I would love to do this loop again in the future. It is easily accessible and there’s enough terrain and habitat variety to keep things interesting!

Along the Lone Star Trail | Four Notch Section

Over the weekend we got out and stretched our legs a bit on the Lone Star Trail. Chris picked a trail head near Coldspring, NE of I-45. The drive there wasn’t too bad and I want to come back to this section to complete the loop trail here. It would make an excellent day hike or a short overnight hike with Forest.

Our plans originally were to backpack over the weekend, do a short mile or two in and camp, but the weather looked sketchy for overnight Saturday/Sunday—turns out we never got that weather so I guess we could have gone. Oh well, you can only go with what the forecast gives you.

This particular section was gorgeous with many creek crossings. While much of the area we walked through was planted pine, some of it was a pine/mixed hardwood area with some diversity.


Next time we come out this way I’ll have to bring my dSLR. I wasn’t feeling in the mood to deal with it so we only took the point and shoot. As you will see later, a dSLR would have come in handy!




Chris and Forest scoped out several of the creeks, scouting for orchids or other interesting plants that would line the side of a creek.

Forest lost interest early on in walking on his own so Chris toted him for pretty much the entire hike.


We wandered off trail for a few minutes to look for plants and came across a snake which Chris believed to be a coachwhip!

The cloudy eyes gave us the clue it was looking to shed its skin soon.

After awhile we crossed a forest service road and found a makeshift camp/parking area to stop and take a break.



We continued on down the trail and the habitat certainly changed in this section with a more open forest than back when we were in the planted pine area. After we came up a slope from a creek crossing, we stopped to look at our surroundings because the section was ripe habitat for something interesting. Sure enough we immediately spotted may apples, Podophyllum peltatum!

They were covering the entire slope of that area!



If you look hard you can see the may apples dotting the leaf debris with green.

Chris was excited with the find and knew we were ripe for finding orchids!


Not much further was another creek crossing (the same creek) and it was also piquing our interest as an opportunity for exploration and so Chris headed off down the creek by himself while I stayed back with Forest.

A few minutes later he reported across the way that he had found an orchid! So Forest and I found ourselves trying to figure out how to get to Chris, which ended up being the entirely worst way! We hopped to the wrong side of the creek, only I didn’t know it was not going to be a good way to go until I saw where Chris was located. Forest in tow, we hopped across the creek again. I placed Forest up on a small ledge above me and as I tried to get up onto it myself, my right shoe was sucked off my feet by the creek mud! Oops! This followed by the other shoe getting sucked off, too, and a few moments of trying to finagle myself out of the creek without getting too muddy.

You can see how well that all worked out!

We all checked out the orchid, a southern twayblade, Neottia bifolia, and then looked at a patch of cranefly orchids (seen here), Tipularia discolor, nearby.

I think this is a Smilax pumila seedling.

After our botanical finds we turned around and headed back towards the car. Now that we have a spot for these orchids and they aren’t too far in from a trailhead, I think we’ll come back next year for some better photos! And we might as well camp out while we’re at it!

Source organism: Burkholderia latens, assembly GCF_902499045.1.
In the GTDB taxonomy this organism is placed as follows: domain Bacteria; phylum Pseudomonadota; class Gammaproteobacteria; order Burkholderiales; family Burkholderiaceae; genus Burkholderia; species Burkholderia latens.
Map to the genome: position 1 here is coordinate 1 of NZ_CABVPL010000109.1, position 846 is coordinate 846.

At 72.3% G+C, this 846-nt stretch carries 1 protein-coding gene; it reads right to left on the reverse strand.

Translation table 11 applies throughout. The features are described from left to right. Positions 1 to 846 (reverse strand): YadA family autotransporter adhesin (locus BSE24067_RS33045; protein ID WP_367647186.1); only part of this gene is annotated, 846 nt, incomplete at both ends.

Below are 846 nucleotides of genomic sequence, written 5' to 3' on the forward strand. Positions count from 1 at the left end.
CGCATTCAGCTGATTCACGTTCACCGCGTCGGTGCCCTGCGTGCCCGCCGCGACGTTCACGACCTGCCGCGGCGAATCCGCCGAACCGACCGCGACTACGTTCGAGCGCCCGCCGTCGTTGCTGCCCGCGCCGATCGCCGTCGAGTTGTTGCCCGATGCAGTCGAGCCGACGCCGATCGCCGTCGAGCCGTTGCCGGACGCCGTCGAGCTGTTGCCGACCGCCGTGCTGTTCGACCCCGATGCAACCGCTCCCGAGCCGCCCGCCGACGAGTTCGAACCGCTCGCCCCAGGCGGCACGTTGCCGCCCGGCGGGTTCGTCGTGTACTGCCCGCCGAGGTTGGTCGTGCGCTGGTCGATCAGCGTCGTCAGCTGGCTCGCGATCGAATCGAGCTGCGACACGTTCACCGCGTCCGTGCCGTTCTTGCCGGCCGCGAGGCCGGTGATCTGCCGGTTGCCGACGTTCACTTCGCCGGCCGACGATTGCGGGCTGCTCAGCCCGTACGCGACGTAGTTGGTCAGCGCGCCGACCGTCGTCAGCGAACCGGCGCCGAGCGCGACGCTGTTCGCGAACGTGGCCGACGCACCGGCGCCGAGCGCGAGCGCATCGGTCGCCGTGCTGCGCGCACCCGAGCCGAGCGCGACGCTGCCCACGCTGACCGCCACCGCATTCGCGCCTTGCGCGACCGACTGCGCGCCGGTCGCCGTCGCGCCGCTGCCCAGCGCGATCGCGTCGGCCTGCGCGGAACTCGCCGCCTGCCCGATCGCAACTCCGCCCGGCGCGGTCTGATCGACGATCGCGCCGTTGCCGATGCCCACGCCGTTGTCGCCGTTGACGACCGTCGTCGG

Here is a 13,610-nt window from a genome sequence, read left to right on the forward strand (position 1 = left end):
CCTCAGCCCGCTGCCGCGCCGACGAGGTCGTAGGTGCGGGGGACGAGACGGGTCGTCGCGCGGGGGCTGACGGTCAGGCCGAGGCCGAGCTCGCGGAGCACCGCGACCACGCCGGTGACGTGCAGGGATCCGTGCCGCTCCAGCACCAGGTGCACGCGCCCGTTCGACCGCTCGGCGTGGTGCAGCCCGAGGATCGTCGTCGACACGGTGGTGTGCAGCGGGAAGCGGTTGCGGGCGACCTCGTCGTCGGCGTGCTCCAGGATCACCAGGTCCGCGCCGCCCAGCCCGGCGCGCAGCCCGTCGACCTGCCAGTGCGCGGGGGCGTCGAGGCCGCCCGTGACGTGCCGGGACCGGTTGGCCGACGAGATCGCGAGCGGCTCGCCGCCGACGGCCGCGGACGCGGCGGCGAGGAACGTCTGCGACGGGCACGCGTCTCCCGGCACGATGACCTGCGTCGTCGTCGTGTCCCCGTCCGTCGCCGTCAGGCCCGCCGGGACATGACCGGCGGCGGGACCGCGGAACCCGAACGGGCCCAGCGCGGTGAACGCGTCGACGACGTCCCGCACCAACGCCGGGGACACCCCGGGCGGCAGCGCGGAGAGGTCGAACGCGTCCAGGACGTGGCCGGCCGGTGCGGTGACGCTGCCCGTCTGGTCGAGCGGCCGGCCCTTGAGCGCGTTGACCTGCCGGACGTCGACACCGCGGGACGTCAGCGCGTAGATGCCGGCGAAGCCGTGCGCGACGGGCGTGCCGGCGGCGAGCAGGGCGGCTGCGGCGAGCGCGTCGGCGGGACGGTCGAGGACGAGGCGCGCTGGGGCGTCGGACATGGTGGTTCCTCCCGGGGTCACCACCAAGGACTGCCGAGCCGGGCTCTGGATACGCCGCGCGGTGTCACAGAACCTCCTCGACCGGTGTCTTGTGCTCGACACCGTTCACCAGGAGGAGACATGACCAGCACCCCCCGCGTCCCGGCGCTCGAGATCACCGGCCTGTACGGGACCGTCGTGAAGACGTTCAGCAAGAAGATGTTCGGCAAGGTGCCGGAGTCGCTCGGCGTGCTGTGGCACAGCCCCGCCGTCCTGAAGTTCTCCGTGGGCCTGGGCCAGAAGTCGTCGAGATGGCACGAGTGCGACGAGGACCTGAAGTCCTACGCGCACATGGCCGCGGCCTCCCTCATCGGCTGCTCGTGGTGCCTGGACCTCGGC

February 2018 Book Report

As I mentioned in my recent Life Lately post, I signed up with NetGalley to read some pre-published books at the beginning of the month. Two of those books are on this list and I’ll note them in the summary. I’m in the middle of two others with a third on the back burner because it doesn’t expire until May.

+The Garden in Every Sense and Season by Tovah Martin: *NetGalley* If you are familiar with Tasha Tudor you may already know who Tovah Martin is as she wrote a couple of books about Tudor, the more known book being Tasha Tudor’s Garden. The Garden in Every Sense and Season is a series of essays surrounding the five senses in the garden during each season. The first couple of essays really stuck with me regarding the whirlwind of spring and I appreciated feeling that connection to my own feelings about gardening, especially when I’m in the midst of it right now. There’s a lot to do and not enough time to pack it all in before time slips away. As with many garden writers, they always seem to be northern gardeners, which can sometimes be hard to identify with when you live in the south. Reading the Winter section proved more difficult for me because I don’t have to deal with the trappings of snow.

Overall I enjoyed the series of essays and it will go well with other garden writers who have written similar books over the years. The photos are gorgeous, too, and I was very envious of the lush gardens she has!

+Backpack Explorer: On the Nature Trail by the Editors of Storey Publishing: *Net Galley* This feels a bit like cheating because it is a kids book, however I thought it was really cute and Forest even flipped through it with me. I think the age was for 4-6 or 7 and I would said 5 or 6 would be a better age for it to used interactively, such as with a nature journal. The younger readers would probably enjoy it just for looking at the pictures and learning with an adult. I will probably look for this to purchase for Forest later this year when the book is published because it is right up his alley!